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I wanted to prove the following:

Let $R$ be a Jacobson ring, $\mathfrak{p}<R$ a (prime) ideal. Then $R/\mathfrak{p}$ is Jacobson.

The statement has been taken from Eisenbud's Commutative Algebra with a View Towards Algebraic Geometry, p. 132 in the proof of lemma 4.20.

I want to prove it with what I have available there, hence:

A ring $R$ is Jacobson if $$\mathfrak{p}=\bigcap_{\substack{\mathfrak{m}\in\max(R)\\ \mathfrak{p}\subseteq\mathfrak{m}}}\mathfrak{m}\quad\forall \mathfrak{p}\in \operatorname{prime}(R)$$ where $\max(R)$ is the collection of maximal ideals and $\operatorname{prime}(R)$ is the collection of prime ideals in $R$.

We have to show that $\mathfrak{q}\in\operatorname{prime}(R/\mathfrak{p})$ implies $\mathfrak{q}=\bigcap_{\mathfrak{m}\in\max(R/\mathfrak{p}), \mathfrak{q}\subseteq \mathfrak{m}}\mathfrak{m}$. Let $\mathfrak{r}:=\bigcap_{\mathfrak{m}\in\max(R),\pi^{-1}(\mathfrak{q})\subseteq\mathfrak{m}}\pi(\mathfrak{m})$. In what follows I denote by $\pi:R\to R/\mathfrak{p}$ the canonical projection. I used the following claim:

Let $R$ be a ring, $\mathfrak{p}<R$ an ideal (not necessarily prime), $\mathfrak{m}$ a maximal ideal containing $\mathfrak{p}$, then $\pi(\mathfrak{m})$ is a maximal ideal and $\pi$ yields a bijection between maximal ideals containing $\mathfrak{p}$ in $R$ and ideals in $R/\mathfrak{p}$.

$$\begin{align*}\pi^{-1}(\mathfrak{r})=&\bigcap_{\substack{\mathfrak{m}\in\max(R)\\\pi^{-1}(\mathfrak{q})\subseteq\mathfrak{m}}}\pi^{-1}(\pi(\mathfrak{m}))\\ =&\bigcap_{\substack{\mathfrak{m}\in\max(R)\\\pi^{-1}(\mathfrak{q})\subseteq\mathfrak{m}}}\mathfrak{m}\qquad\text{(as of the 1-1 correspondence)}\\ =&\pi^{-1}(\mathfrak{q})\qquad\text{(as $\pi^{-1}(\mathfrak{q})< R$ is prime and $R$ is Jacobson)}\end{align*}$$

Because $\pi(\mathfrak{m})$ is an ideal for every $\mathfrak{m}\in\max(R)$ such that $\mathfrak{p}\subseteq\mathfrak{m}$ by the 1-1 correspondence, so is $\mathfrak{r}$ and as of the 1-1 correspondence between maximal ideals containing $\mathfrak{q}$ and maximal ideals containing $\pi^{-1}(\mathfrak{q})$, $\mathfrak{r}=\bigcap_{\mathfrak{m}\in\max(R/\mathfrak{p}),\mathfrak{q}\subseteq\mathfrak{m}}\mathfrak{m}$.

Thus the 1-1 correspondence implies $\mathfrak{r}=\mathfrak{q}$.

Question: does this make sense? Is this correct reasoning? Thank you!

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What you have written doesn't quite make sense (though these may just be typos): if $\mathfrak{r}:=\bigcap_{\mathfrak{m}\in\max(R),\pi^{-1}(\mathfrak{q})\subseteq\mathfrak{m}}\mathfrak{m}$, then $\pi^{-1}(\mathfrak{r})$ is not $\bigcap_{\substack{\mathfrak{m}\in\max(R)\\\pi^{-1}(\mathfrak{q})\subseteq\mathfrak{m}}}\pi^{-1}(\pi(\mathfrak{m}))$. Also, note that for any maximal ideal $\mathfrak{m}$ of $R$, $\pi^{-1}(\pi(\mathfrak{m})) = \mathfrak{m}$ always holds. As an alternative way to view the Jacobson condition, consider the following: $\DeclareMathOperator{nil}{nil} \DeclareMathOperator{rad}{rad}$

Proposition: Let $\nil(R)$ be the nilradical of $R$ (i.e. intersection of all primes), $\rad(R)$ the Jacobson radical of $R$ (i.e. intersection of all maximal ideals). The following are equivalent:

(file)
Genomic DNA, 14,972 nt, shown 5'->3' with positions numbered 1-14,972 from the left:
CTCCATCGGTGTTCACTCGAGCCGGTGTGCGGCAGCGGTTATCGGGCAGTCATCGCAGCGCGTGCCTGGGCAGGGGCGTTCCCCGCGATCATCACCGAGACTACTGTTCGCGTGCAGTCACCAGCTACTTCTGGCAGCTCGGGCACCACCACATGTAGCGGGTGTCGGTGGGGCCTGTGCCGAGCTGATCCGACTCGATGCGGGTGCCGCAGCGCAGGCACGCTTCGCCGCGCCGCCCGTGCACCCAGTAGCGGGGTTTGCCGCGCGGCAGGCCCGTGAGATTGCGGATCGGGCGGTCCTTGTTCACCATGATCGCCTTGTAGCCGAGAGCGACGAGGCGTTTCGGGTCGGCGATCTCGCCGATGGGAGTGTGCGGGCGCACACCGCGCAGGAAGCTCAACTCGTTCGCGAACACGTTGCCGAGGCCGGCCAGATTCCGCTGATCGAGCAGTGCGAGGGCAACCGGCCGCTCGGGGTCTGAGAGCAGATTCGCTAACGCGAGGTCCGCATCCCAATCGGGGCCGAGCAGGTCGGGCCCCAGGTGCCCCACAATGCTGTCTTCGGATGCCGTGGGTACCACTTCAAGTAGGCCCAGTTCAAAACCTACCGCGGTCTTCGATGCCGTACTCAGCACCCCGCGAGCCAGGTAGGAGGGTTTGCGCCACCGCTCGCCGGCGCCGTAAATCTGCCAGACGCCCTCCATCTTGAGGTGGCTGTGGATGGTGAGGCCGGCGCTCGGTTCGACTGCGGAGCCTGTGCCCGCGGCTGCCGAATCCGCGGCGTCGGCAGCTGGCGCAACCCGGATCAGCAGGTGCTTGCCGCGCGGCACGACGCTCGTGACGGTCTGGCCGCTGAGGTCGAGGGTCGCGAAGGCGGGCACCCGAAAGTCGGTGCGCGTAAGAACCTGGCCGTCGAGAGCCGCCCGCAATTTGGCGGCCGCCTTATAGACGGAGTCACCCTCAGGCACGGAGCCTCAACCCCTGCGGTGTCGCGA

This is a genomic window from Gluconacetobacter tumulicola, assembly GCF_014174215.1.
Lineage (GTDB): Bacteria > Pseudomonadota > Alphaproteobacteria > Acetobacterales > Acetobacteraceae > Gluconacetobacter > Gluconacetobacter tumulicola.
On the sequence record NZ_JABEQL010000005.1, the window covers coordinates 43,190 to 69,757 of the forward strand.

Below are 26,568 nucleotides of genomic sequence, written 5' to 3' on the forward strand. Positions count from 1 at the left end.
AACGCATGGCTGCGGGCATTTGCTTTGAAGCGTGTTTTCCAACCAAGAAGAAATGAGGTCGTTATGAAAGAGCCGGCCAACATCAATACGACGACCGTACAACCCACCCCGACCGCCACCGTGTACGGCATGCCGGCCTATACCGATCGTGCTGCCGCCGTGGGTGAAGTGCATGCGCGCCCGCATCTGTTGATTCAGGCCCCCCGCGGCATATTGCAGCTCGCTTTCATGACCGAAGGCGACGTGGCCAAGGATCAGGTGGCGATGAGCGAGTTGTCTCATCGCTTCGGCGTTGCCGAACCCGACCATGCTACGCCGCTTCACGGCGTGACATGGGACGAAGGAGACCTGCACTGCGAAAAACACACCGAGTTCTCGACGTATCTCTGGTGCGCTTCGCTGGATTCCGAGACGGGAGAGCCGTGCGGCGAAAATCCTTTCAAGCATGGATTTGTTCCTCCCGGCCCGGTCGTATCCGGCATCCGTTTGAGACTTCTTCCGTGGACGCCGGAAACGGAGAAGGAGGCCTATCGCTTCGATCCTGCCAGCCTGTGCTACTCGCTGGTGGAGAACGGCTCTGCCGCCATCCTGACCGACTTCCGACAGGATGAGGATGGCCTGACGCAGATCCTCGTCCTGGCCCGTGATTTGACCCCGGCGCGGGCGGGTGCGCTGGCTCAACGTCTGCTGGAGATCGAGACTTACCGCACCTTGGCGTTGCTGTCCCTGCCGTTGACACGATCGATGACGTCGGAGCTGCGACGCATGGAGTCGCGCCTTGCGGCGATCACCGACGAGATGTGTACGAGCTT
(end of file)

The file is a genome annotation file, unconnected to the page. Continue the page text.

i) $R$ is Jacobson
ii) $\nil(R/I) = \rad(R/I)$ for every ideal $I$
iii) $\nil(R/p) = \rad(R/p)$ for every prime $p$

The implications (i) $\implies$ (ii) and (iii) $\implies$ (i) follow immediately from the correspondence of primes and maximal ideals in the quotient (try proving this carefully!). Once this characterization is shown though, the property of being Jacobson is seen to pass to any quotient, since any quotient of $R/p$ is still a quotient of $R$.

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  • $\begingroup$ Thank you. $\mathfrak{r}$ should indeed be the intersection of the images. I will check your proposed statement. I wanted to do it in the "self-contained" way mentioned above though. $\endgroup$ – M. Luethi Jan 24 '14 at 21:26
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there is some nice reference on this topic you may want to have a look: https://en.wikibooks.org/wiki/Commutative_Algebra/Jacobson_rings_and_Jacobson_spaces

For a solution in the "self-contained" way as you want: Let $p$ be a prime in $R/I$, and it can be pulled back to the unique prime $P$ in $R$. Denote $\pi$ the canonical projection from $R$ to $R/I$. We also assume that

\begin{equation} P = \cap M_{\alpha} \text{ ,where $M_{\alpha}$ is maximal.} \end{equation} Then we have the following:

\begin{equation} p=\pi(\pi^{-1}(p)) =\pi(P)=\pi(\cap M_{\alpha})=\cap \pi (M_{\alpha}) \end{equation}

It's worth noticing that the last equality doesn't hold in general. In this case, the nontrivial direction holds since \begin{equation} \forall y \in\pi(\cap M_{\alpha}),\forall \alpha, (y+ I)\subset M_{\alpha}+I \end{equation} This leads to $y=x_{\alpha}+i_{\alpha}$ ,where $x_{\alpha} \in M_{\alpha}$ and $i_{\alpha} \in I$

So $ \forall \alpha , y\in M_{\alpha} $

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  • $\begingroup$ I don't think there is some big idea behind so I prefer to post the little trick in detail. $\endgroup$ – Ivan Jan 10 '19 at 21:28
  • $\begingroup$ Also, the reference gives another nice characterization of Jacobson rings. $\endgroup$ – Ivan Jan 10 '19 at 21:33

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